From: micah glasser (email@example.com)
Date: Sat Dec 17 2005 - 00:16:40 MST
If you define free-will in terms of causality then, of course, there is no
free-will. However, I think that there is something that is meant by
free-will and it really has nothing to do with causality. The issue, I
think, is in what faculty of the mind governs a person's actions - instinct
or reason. We all know people who's lives are governed by instinct almost
exclusively. these people act more like animals than people. The truly free
individual is the rational individual. It is a state of consciousness that
can be achieved. The ability to achieve this state of rationality may be
determined by a combination of genetics and environment, but nevertheless,
that person is 'self-determinate'. This idea is the crux of almost all of
German philosophy - everything from Kant's categorical Imperative to
Nietzsche's Will to Power. Man is a being who has the power to direct his
own actions based on reason (modelling the universe and acting toward a
super-goal). This same idea can be found also in the theology of St. Paul.
Paul who constantly makes references to the bondage of the flesh (instinct)
and admonishes his followers to "take the mind of Christ" (rationality) in
order to gain freedom over the bondage.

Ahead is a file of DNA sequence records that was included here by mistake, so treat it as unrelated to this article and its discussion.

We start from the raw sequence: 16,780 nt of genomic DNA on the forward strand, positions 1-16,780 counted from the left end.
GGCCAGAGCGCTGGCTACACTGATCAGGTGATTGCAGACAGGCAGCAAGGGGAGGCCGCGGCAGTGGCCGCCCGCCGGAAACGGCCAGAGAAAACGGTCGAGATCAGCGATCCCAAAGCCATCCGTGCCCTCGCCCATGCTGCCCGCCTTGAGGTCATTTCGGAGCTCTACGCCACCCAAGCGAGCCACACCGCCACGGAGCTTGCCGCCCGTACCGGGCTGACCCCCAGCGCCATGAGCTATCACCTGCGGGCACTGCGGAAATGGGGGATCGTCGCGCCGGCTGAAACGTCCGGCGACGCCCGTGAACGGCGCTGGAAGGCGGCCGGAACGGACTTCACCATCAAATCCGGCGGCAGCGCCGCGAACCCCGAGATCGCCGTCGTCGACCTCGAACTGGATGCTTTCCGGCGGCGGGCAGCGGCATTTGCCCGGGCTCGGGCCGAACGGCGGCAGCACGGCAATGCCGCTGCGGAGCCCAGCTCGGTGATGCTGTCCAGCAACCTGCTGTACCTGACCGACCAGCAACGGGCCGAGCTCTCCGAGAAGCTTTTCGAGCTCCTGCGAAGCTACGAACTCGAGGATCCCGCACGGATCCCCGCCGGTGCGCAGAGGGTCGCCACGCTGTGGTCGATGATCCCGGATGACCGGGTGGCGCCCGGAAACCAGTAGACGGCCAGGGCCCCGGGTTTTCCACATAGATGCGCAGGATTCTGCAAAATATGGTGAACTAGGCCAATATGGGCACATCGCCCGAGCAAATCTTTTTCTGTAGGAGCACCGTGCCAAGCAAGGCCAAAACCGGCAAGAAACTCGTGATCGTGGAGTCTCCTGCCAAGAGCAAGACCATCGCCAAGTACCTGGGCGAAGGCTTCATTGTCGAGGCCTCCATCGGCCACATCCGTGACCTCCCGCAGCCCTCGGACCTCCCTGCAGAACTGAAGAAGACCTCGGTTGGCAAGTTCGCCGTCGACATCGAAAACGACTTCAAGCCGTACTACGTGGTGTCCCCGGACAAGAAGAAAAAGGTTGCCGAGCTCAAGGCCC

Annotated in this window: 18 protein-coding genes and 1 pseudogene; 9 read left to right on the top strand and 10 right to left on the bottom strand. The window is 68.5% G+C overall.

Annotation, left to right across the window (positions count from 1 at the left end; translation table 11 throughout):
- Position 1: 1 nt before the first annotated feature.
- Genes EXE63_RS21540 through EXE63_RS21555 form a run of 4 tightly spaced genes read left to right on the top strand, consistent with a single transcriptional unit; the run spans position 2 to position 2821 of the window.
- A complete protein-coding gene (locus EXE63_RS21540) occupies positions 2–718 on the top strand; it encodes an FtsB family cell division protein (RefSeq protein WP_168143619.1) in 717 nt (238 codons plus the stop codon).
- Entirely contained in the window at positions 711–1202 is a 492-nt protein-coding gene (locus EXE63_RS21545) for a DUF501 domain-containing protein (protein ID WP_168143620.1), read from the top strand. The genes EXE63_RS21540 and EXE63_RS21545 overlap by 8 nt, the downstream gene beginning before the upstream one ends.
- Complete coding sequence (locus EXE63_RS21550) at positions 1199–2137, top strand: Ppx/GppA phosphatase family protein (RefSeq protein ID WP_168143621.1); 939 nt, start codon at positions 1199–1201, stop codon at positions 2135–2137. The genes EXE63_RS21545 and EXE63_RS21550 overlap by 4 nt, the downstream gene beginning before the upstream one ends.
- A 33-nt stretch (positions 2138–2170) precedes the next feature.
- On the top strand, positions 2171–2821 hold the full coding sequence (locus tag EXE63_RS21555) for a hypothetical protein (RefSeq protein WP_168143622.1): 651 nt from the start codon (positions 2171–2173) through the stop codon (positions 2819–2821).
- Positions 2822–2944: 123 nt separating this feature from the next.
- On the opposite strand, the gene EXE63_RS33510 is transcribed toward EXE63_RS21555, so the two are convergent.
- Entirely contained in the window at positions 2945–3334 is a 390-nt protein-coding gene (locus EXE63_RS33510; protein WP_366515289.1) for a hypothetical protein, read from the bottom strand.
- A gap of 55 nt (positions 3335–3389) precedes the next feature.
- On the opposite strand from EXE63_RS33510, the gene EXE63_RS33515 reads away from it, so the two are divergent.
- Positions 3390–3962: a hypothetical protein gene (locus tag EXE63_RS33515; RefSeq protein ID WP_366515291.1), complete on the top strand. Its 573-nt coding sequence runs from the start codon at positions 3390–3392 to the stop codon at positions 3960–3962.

On 12/16/05, Phillip Huggan <firstname.lastname@example.org> wrote:
> "S" is meaningless. Proof of Free-will is physics, not philosophy. Sure,
> free-will (if it exists) must be derived from unchosen factors because it is
> possible to trace the chain of causality backwards to when *you* were just
> your Dad's cumshot and your Mom's ova. In my model, somewhere around E(one
> billion), you are two years old and your neurons are on the verge of firing;
> you are deciding whether or not to eat paint. The 1st time you sampled
> paint (E-500 million), it was inevitable. This time around your brain isn't
> sure. Part of your decision is based upon your memory of tastes you like.
> You remember that you enjoyed the taste of paint and would prefer to
> experience the qualia again. When whether or not your neurons fire depend
> upon electrical actions in parts of your brain that constitute self
> (including memory), you are exercising free-will. It doesn't happen too
> often (and not at all if ! this model of the brain is faulty).
> *Eric Rauch <email@example.com>* wrote:
> <SNIP> Assume that a person (P) is born with certain endowments, genetics
> physical factors in general (G), and maybe a spirit or some other
> ethereal energy (S). So at time 0, before the person has had any
> experience with the world or had the opportunity to make any choices,
> the total contents of the person will be P = G + S. None of these
> factors are the product of free will. G is the product of the parents
> union, and S (if it is nonzero) is chosen by god or some other
> ethereal force. At time 1, the person makes its first contact with
> the world (W), another non! -chosen factor, and has experience E(1).
> E(1) is necessarily the result of W, G, S, or some combination of the
> three. Regardless of the permutation, the experience is not the
> result of free will unless free will is defined as the product of
> non-chosen factors.
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-- I swear upon the alter of God, eternal hostility to every form of tyranny over the mind of man. - Thomas Jefferson
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